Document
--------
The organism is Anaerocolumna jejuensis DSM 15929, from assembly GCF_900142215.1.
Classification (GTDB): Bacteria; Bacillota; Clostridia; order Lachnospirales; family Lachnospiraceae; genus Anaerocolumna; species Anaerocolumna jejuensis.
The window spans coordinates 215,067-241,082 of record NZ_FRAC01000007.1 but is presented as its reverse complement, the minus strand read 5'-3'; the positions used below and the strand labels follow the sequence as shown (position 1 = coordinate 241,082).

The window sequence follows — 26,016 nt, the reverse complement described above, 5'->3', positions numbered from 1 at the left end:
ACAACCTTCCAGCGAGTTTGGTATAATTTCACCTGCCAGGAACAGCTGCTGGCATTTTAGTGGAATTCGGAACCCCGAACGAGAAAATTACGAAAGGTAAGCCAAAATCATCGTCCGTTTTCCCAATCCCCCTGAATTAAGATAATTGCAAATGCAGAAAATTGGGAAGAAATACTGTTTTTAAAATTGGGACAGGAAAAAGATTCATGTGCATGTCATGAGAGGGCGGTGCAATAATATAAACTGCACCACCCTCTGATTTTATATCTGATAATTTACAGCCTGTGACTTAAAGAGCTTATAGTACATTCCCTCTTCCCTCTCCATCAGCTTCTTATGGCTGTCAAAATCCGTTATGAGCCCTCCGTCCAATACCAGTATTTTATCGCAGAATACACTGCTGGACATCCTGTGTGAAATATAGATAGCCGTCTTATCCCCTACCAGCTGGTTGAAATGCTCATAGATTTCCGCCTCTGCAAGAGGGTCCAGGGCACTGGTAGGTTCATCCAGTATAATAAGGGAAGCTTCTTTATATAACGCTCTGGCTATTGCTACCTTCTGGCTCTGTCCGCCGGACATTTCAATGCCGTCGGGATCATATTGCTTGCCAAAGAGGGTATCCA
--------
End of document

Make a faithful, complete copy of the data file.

The organism is Anaerocolumna jejuensis DSM 15929, from assembly GCF_900142215.1.
Classification (GTDB): Bacteria; Bacillota; Clostridia; order Lachnospirales; family Lachnospiraceae; genus Anaerocolumna; species Anaerocolumna jejuensis.
The window spans coordinates 215,067-241,082 of record NZ_FRAC01000007.1 but is presented as its reverse complement, the minus strand read 5'-3'; the positions used below and the strand labels follow the sequence as shown (position 1 = coordinate 241,082).

The window sequence follows — 26,016 nt, the reverse complement described above, 5'->3', positions numbered from 1 at the left end:
ACAACCTTCCAGCGAGTTTGGTATAATTTCACCTGCCAGGAACAGCTGCTGGCATTTTAGTGGAATTCGGAACCCCGAACGAGAAAATTACGAAAGGTAAGCCAAAATCATCGTCCGTTTTCCCAATCCCCCTGAATTAAGATAATTGCAAATGCAGAAAATTGGGAAGAAATACTGTTTTTAAAATTGGGACAGGAAAAAGATTCATGTGCATGTCATGAGAGGGCGGTGCAATAATATAAACTGCACCACCCTCTGATTTTATATCTGATAATTTACAGCCTGTGACTTAAAGAGCTTATAGTACATTCCCTCTTCCCTCTCCATCAGCTTCTTATGGCTGTCAAAATCCGTTATGAGCCCTCCGTCCAATACCAGTATTTTATCGCAGAATACACTGCTGGACATCCTGTGTGAAATATAGATAGCCGTCTTATCCCCTACCAGCTGGTTGAAATGCTCATAGATTTCCGCCTCTGCAAGAGGGTCCAGGGCACTGGTAGGTTCATCCAGTATAATAAGGGAAGCTTCTTTATATAACGCTCTGGCTATTGCTACCTTCTGGCTCTGTCCGCCGGACATTTCAATGCCGTCGGGATCATATTGCTTGCCAAAGAGGGTATCCA